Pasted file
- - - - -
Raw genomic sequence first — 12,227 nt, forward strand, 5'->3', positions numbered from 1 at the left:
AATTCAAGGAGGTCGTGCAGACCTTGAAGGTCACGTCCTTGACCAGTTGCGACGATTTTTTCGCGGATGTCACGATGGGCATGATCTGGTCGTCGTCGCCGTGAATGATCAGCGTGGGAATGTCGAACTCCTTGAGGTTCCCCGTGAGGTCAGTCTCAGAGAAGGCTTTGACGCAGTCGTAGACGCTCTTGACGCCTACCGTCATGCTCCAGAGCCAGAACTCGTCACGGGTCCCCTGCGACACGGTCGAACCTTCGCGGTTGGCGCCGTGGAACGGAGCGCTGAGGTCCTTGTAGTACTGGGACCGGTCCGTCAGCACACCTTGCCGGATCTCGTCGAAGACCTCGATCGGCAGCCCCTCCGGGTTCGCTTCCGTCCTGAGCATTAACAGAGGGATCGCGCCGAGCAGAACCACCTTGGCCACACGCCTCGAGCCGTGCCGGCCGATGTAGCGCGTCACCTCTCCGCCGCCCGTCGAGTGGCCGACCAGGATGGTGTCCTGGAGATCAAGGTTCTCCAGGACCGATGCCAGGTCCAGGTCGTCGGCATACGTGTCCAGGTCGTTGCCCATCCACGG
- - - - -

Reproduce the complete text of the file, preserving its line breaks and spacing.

Raw genomic sequence first — 12,227 nt, forward strand, 5'->3', positions numbered from 1 at the left:
AATTCAAGGAGGTCGTGCAGACCTTGAAGGTCACGTCCTTGACCAGTTGCGACGATTTTTTCGCGGATGTCACGATGGGCATGATCTGGTCGTCGTCGCCGTGAATGATCAGCGTGGGAATGTCGAACTCCTTGAGGTTCCCCGTGAGGTCAGTCTCAGAGAAGGCTTTGACGCAGTCGTAGACGCTCTTGACGCCTACCGTCATGCTCCAGAGCCAGAACTCGTCACGGGTCCCCTGCGACACGGTCGAACCTTCGCGGTTGGCGCCGTGGAACGGAGCGCTGAGGTCCTTGTAGTACTGGGACCGGTCCGTCAGCACACCTTGCCGGATCTCGTCGAAGACCTCGATCGGCAGCCCCTCCGGGTTCGCTTCCGTCCTGAGCATTAACAGAGGGATCGCGCCGAGCAGAACCACCTTGGCCACACGCCTCGAGCCGTGCCGGCCGATGTAGCGCGTCACCTCTCCGCCGCCCGTCGAGTGGCCGACCAGGATGGTGTCCTGGAGATCAAGGTTCTCCAGGACCGATGCCAGGTCCAGGTCGTCGGCATACGTGTCCAGGTCGTTGCCCATCCACGG